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Best trails in South Yorkshire

892 Reviews
Trying to find the best South Yorkshire trails? AllTrails has 100 great hiking trails, trail running trails, mountain biking trails and more, with hand-curated trail maps and driving directions as well as detailed reviews and photos from hikers, campers, and nature lovers like you. If you're looking for the best trails around Sheffield, Doncaster or Barnsley, we've got you covered. Just looking to take a quick stroll? We've got 59 easy trails in South Yorkshire ranging from 1.1 to 11.5 miles and from 9 to 1,456 feet above sea level. Start checking them out and you'll be out on the trail in no time!
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Map of trails in South Yorkshire
Top trails (100)
#1 - Langsett Reservoir Circular
Peak District National Park
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Length: 3.7 mi • Est. 1 h 58 m
This is a lovely and plant walk around Langsett Reservoir. Langsett Reservoir is near the villages of Langsett and Upper Midhope on the edge of the Peak District National Park. Show more
#2 - Higgor Tor to Stanage Edge
Peak District National Park
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Length: 6.2 mi • Est. 3 h 18 m
A walk along Stanage Edge towards Hathersage and back via Higgor Tor. There are some steep up and downs in certain sections.Show more
#3 - Abbey Brook Headwaters
Peak District National Park
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Length: 10.6 mi • Est. 5 h 52 m
This walk takes you to a trip to follow the Abbey Brook up into the gorge at stream level, and then head over in the Wet Stones direction. A nice secluded walk with great views and a waterfall. The quickest exit from the gorge is up the slope where the northern rock face ends, watch it if the grass and rock are wet though. Otherwise just backtrack down and up the gentler slopes. Over to High Stones, dropped off the edge to get some views from below for a change, and watch the curlews (note that this route is actually pretty tough on the ankles), back onto the edge and return by Wilfrey Nield, and back down Row Top.Show more
#4 - Win Hill from Heatherdene
Peak District National Park
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Length: 8.6 mi • Est. 4 h 32 m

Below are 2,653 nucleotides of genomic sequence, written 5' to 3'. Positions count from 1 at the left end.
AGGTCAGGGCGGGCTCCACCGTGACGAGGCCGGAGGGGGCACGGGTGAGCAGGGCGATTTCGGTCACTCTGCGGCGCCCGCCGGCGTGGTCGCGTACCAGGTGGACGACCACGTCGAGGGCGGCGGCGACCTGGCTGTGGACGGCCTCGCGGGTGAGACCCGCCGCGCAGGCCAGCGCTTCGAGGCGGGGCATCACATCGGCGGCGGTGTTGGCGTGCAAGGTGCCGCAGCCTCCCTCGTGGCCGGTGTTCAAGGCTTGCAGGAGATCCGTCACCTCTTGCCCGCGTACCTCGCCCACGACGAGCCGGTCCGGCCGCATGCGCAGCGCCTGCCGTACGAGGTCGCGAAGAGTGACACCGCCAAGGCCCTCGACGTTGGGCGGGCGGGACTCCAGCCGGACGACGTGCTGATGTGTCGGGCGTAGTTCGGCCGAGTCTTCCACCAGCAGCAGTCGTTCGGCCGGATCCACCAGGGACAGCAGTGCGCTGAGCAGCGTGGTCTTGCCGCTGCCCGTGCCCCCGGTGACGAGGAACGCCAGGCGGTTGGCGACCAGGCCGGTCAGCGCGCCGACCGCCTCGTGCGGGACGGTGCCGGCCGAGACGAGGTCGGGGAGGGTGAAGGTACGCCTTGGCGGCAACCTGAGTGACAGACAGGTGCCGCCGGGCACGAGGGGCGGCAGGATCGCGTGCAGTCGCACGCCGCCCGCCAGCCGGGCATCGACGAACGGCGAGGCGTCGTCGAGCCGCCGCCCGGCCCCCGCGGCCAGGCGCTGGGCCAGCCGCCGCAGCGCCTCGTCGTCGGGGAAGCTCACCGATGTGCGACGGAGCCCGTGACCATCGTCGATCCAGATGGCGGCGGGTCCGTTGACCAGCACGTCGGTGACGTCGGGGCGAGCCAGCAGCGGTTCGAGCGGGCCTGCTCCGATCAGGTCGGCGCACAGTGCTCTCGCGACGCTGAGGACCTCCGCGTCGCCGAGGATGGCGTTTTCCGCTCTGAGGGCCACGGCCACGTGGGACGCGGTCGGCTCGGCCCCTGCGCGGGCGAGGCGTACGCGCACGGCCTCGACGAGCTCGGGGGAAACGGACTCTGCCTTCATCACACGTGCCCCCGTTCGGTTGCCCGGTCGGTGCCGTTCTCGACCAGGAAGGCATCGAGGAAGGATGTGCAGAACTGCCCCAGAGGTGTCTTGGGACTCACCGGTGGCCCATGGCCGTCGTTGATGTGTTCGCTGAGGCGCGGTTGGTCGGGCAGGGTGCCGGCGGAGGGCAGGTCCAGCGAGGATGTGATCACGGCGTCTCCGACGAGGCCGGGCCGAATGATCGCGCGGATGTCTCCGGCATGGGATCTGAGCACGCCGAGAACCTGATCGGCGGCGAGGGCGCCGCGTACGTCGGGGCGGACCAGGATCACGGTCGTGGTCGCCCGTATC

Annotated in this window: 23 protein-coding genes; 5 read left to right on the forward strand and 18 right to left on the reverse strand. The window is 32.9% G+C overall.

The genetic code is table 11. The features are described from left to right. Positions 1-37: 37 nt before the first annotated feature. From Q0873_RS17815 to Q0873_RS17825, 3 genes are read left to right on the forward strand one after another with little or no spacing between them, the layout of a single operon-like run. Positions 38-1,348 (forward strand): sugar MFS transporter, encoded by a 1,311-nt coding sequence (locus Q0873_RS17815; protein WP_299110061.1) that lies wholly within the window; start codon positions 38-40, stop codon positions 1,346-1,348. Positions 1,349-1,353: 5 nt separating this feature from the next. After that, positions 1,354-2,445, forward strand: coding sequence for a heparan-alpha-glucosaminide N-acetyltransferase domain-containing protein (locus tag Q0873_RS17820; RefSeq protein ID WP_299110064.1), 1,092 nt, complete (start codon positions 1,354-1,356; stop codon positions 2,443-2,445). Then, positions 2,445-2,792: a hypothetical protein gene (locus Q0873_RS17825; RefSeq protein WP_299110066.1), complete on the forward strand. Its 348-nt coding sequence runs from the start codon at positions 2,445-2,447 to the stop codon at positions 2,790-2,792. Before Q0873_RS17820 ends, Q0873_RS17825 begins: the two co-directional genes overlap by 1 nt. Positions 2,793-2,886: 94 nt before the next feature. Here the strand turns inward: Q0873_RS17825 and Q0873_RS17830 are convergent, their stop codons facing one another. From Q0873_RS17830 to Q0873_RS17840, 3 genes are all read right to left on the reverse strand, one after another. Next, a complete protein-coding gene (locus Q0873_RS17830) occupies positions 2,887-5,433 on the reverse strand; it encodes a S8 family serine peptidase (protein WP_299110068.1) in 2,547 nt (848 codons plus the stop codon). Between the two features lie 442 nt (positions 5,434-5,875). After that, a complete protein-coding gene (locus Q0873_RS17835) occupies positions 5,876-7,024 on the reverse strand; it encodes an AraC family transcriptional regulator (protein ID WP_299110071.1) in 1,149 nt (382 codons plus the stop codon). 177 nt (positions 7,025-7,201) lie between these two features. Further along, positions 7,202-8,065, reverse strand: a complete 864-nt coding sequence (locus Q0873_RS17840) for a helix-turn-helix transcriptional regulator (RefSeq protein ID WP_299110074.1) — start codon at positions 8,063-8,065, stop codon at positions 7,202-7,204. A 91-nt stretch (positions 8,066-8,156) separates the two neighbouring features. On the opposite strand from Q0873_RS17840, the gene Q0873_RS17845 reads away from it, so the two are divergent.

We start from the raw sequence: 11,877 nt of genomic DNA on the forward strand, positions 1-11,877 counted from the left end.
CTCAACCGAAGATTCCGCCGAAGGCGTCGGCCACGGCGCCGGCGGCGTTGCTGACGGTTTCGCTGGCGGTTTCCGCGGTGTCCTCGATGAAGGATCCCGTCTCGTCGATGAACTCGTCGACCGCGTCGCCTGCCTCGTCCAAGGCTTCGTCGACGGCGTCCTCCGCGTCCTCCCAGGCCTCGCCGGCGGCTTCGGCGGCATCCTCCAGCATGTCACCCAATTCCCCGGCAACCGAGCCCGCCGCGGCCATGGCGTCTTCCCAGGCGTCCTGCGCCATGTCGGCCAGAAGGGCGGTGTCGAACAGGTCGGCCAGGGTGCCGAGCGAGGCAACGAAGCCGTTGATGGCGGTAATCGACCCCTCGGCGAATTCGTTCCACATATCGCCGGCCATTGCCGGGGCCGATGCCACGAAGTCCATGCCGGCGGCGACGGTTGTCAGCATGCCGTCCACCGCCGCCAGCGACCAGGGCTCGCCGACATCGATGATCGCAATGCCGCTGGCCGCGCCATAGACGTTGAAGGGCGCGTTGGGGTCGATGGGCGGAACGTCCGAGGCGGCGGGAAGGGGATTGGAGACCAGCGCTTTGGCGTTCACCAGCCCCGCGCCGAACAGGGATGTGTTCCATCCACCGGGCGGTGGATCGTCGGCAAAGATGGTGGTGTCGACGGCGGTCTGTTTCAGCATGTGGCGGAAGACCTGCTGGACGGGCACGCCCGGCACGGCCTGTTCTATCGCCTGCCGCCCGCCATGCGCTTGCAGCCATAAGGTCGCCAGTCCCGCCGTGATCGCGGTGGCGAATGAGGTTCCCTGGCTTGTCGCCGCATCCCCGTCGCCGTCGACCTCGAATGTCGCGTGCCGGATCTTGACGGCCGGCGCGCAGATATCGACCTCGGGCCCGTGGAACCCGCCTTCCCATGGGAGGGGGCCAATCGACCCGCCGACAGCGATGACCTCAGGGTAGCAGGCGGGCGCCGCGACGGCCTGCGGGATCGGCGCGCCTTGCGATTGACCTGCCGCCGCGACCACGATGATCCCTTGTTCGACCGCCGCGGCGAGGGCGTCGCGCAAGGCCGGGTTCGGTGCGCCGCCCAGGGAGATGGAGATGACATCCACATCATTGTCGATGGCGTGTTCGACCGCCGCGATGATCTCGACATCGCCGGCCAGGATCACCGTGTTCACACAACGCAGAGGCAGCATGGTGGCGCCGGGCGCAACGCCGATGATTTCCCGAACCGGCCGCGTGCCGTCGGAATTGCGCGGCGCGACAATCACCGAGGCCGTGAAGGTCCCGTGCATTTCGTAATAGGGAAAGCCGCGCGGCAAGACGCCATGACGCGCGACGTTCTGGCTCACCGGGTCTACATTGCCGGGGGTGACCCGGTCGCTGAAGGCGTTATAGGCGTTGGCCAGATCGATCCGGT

At 462m above sea level, the views from Win Hill are tremendous and, given it stands more or less on its own, panoramic. The views start in the north looking over Ladybower Reservoir and up the Upper Derwent Valley to Derwent Edge, Stanage Edge, the Derwent Valley, the Great Ridge and Mam Tor and of course Kinder Scout. There are many walks and well marked paths in the area looked after by Severn Trent Water and the uplands are Open Access land, but this route is one of the longer ones that runs up Win Hill to get the views quickly, then down the far side and around the plantations before dropping down to the track that runs along the bank of Ladybower Reservoir. The views do not stop though as there are once again great views of Derwent Edge from the track alongside the reservoir. This route takes about 4 hours including a stop on the top of Win Hill, essential for refreshments and a gawp at the surrounding views! Much of the area followed by this route is over land managed by Severn Trent Water, whose main priority here is the reservoirs that are used to store drinking water and manage the river flow in the Derwent. Water is also used for drinking water supplies and passes along a 28 mile aqueduct to Ambergate and eventually to Derby and Leicester. The reservoirs here were constructed in two phases, the first from 1901 to 1917 which saw the Howden and Derwent Dams completed. It was here during World War II that the 617 Squadron, led by Wing Commander Guy Gibson, practiced their raids that would lead to the destructive raid on the German Ruhr valley dams in May 1943. It is still sometimes possible to see preserved Lancaster bombers flying down the Derwent Valley, quite an awesome sight and sound. The third reservoir, Ladybower, was built from 1935 to 1945. It is the latter that meant that the villages of Derwent and Ashopton were flooded although some of the remains of both can occasionally be seen when the reservoir level is particularly low. The only parts of Ashopton visible on this route are the houses just above the A57; these can be seen from the path alongside the reservoir towards the end of the walk. The dam itself is a puddle-core design meaning it is not a solid masonry built dam but has a clay core surrounding by earth, concrete and stone. It has apparently sufferred more than 1.5m of settlement since it was constructed necessitating raising the level and reinforcement the down slope. There is, I'm happy to hear, a significant margin built in for future settlement! On the slopes of Win Hill there is a significant amount of managed woodland and there is rarely a time when you do not see logging going on at some point along the route. But once above the trees you enter Open Access Land. A marvellous characteristic of Win Hill is that it is largely open all the way round and not part of another ridge. This does open up the views and from the summit the views are truly breathtaking, quite literally on a windy day!Show more